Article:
Upfront disclaimer, I had a lot of help. My husband is more of a gym rat so we can trade off pretty easily, and our gym has childcare hours. She also goes to daycare and since I work shifts, I can usually get a workout in during the week either before or after I drop her off or pick her up. Still, it’s not perfectly easy. I try to pump every 3-4 hours during the day and if she gets hungry while I’m working out and I miss a feeding, I have to pump. If I’m taking her to childcare I try to either time it for right after she eats or to “top her off” before I go, which also means I am dressed and packed for the gym before she nurses.

The Training

I did two sprints, a swim, and an oly this summer. With each of those, I pumped on the way there and on the way home. I kept a lunchbox in the car with ice packs in it to keep the milk cold and used Medela wipes to clean my parts, or I’d bring a second set of parts.

The Plan

From my training, I knew I was going to be really slow at the 70.3 distance and that I’d need to pump at least once during the race. My goal was to pump as close to the start time as I could, pump again in T2, and then as soon after the race as I could. I bought a second pump from eBay to stash in my car and had the other one in transition and a manual pump with my morning clothes bag. The pump in transition I had set up with everything connected so all I had to do was put on my pumping bra and hit the on button on the pump. I had an insulated lunchbox in the tent with multiple ice packs to keep the milk cold as well and prevent it from spoiling.

I also asked Ironman about a place to pump and they actually set up a tent just for me to use to pump in private. I thought that was so huge of them. He said they get requests infrequently but it’s not unheard of. He also offered to let me pick where to put it (within reason, of course) and it ended up next to the volunteers applying sunscreen right by the run start.

How It Went Down

Race day I screwed up two things: I forgot the second set of pump parts and also didn’t put the manual pump in a big enough ziplock bag to keep it clean. The first meant that I had to use the transition pump and parts before the race start which meant that the T2 pump session was contaminated and had to be dumped. The second meant that when I got my morning clothes bag, I had sand in the manual pump, so it was dirty as well and needed to by dumped.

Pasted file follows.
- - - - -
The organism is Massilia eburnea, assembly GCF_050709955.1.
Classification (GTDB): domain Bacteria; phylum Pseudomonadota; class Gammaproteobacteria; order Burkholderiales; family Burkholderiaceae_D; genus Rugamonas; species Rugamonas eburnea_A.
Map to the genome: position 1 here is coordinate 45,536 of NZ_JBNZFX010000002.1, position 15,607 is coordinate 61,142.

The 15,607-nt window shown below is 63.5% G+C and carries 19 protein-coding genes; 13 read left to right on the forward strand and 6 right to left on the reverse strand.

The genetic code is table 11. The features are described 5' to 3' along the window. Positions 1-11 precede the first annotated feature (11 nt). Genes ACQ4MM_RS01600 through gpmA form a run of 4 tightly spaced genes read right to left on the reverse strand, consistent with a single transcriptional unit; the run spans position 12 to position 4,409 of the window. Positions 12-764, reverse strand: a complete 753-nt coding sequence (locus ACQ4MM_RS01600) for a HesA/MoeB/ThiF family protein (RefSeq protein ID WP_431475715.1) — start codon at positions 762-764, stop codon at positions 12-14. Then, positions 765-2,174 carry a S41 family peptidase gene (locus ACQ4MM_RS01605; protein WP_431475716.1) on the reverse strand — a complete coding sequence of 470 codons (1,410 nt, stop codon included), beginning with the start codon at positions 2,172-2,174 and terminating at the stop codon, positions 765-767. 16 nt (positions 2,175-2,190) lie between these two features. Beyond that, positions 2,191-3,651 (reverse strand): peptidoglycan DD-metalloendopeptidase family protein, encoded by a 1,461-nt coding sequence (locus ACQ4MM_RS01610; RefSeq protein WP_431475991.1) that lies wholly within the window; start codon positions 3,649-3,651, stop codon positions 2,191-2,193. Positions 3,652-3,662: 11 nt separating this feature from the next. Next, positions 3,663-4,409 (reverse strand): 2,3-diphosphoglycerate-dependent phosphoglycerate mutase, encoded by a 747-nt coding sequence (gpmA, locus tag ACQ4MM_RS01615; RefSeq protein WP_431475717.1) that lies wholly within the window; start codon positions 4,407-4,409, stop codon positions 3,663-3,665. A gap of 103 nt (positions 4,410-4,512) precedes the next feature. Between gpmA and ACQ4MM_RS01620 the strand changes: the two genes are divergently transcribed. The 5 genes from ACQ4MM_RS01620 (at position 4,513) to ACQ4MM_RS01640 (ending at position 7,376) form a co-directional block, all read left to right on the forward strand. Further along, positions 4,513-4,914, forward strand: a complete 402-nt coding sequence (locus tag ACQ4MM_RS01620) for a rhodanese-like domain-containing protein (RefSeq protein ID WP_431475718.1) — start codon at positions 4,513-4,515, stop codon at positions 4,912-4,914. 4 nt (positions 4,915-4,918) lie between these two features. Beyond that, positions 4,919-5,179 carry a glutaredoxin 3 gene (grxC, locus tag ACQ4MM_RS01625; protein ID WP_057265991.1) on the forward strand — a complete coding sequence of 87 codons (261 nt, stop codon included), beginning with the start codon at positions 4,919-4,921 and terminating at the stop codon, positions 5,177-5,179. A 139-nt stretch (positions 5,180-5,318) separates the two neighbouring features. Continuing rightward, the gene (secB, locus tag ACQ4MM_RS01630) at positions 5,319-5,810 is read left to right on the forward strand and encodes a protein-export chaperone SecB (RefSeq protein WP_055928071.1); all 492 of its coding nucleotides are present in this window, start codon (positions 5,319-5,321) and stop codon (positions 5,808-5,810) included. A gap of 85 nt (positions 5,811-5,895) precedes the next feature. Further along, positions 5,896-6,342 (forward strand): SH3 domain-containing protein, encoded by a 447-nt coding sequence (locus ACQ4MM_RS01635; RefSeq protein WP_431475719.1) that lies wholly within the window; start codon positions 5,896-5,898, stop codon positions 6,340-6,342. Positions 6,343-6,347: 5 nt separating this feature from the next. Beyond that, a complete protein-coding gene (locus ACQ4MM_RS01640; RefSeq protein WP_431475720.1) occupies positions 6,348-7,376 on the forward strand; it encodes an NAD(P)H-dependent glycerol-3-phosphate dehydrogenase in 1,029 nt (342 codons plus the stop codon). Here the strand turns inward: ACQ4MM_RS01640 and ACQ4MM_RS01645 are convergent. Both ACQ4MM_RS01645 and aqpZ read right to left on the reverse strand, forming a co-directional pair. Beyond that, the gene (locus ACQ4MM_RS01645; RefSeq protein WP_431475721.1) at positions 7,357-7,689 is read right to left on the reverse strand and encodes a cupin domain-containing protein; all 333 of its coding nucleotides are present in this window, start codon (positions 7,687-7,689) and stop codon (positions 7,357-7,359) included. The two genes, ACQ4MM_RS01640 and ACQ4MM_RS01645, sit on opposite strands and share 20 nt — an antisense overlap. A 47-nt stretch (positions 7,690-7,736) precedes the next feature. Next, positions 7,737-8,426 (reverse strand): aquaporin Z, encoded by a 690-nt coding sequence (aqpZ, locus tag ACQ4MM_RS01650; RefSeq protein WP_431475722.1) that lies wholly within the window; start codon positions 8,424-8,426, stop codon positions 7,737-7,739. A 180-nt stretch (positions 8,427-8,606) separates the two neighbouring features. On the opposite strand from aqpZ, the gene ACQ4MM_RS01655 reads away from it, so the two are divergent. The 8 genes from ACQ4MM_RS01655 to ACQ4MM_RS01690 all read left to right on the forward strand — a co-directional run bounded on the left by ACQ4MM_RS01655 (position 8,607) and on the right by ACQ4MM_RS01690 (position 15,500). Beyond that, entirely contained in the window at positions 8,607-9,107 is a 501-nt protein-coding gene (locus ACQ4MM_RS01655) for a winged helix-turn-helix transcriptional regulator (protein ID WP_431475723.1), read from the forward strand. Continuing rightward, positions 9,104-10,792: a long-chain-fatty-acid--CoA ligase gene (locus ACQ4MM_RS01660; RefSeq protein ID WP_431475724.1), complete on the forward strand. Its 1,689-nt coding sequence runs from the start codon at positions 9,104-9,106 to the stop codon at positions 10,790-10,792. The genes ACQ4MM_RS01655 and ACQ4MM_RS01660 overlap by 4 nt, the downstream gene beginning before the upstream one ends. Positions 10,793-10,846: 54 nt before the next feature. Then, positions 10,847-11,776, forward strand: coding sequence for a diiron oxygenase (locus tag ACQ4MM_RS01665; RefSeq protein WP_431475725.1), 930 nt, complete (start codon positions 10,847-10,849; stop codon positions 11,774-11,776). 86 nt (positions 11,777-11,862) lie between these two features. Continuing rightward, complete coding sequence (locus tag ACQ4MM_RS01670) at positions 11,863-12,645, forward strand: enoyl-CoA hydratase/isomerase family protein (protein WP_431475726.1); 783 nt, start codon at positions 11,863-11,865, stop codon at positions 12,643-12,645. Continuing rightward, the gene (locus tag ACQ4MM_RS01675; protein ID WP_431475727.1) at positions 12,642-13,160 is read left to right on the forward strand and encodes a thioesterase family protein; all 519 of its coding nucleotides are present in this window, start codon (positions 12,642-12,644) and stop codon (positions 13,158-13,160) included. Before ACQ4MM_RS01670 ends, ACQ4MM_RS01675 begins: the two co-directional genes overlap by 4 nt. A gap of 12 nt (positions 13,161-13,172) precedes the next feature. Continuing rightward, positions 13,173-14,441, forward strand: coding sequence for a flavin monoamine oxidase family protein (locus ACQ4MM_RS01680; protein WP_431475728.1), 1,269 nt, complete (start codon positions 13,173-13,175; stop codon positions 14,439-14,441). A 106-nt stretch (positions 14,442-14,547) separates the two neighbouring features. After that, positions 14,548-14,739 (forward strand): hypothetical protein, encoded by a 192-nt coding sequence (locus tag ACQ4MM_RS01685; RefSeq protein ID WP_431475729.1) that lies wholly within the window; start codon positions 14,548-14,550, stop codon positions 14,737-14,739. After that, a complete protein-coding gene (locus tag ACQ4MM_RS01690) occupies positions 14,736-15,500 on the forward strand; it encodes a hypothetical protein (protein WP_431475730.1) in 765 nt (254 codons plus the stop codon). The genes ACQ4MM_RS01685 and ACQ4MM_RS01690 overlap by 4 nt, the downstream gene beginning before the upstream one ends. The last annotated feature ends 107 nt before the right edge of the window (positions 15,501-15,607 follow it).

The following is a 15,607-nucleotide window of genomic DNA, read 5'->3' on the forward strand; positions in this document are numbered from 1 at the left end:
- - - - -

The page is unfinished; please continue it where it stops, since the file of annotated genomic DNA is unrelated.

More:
BUT, I still took home two bags of pumped milk for my kiddo kept cool with ice packs in an insulated lunchbox. I also was able to complete the event without breast pain and keep my supply up. I am really proud of myself for not only finishing my longest distance event ever, but also for doing it seven months postpartum and feeding my daughter.

Just Keep Swimming

I credit a lot of my swimming confidence not to being a good swimmer, because I’m nothing special and I know my technique is pretty terrible, but to just starting early and being comfortable in the water. When I was a kid we’d visit my grandparents and go swimming in the lake and my grandma would have me swim to her but she’d keep stepping back and forcing me to paddle further and further. I also took swimming lessons for a few years and that helped me at least learn to freestyle and rotary breathe though again, nothing to write home about. But swimming lessons with my mother is one of my favorite memories and one I wanted to share with my own daughter.

Last year while looking for a pool to swim at I found Dolphin Academy, a swim school that offers year-round instruction for all levels and ages starting from six months. Today was LO’s very first class and I was so excited that I made enough excitement for both of us.

It was a pretty simple class and the first half is singing and playing games with the babies and all about getting them comfortable in the water. The second half is free play where you can work on things or play with toys in the pool. They had floating mats for tummy time or to crawl or sit on, noodle boats to float on, and many other things to play with. We did some more “swimming” on our front and then a little on the back. She didn’t like having the water in her ears, but she did great and by the end of the 30-minute class was splashing the water with her hands and laughing.

One of my absolute favorite things about being a parent is seeing her discover things and experience things and it was so sweet to watch her try to take it all in. She was so interested in the other babies and parents and loved the songs and swimming games. I can’t wait for our class next week and someday I hope she is able to look back and remember us going to her swim lessons together.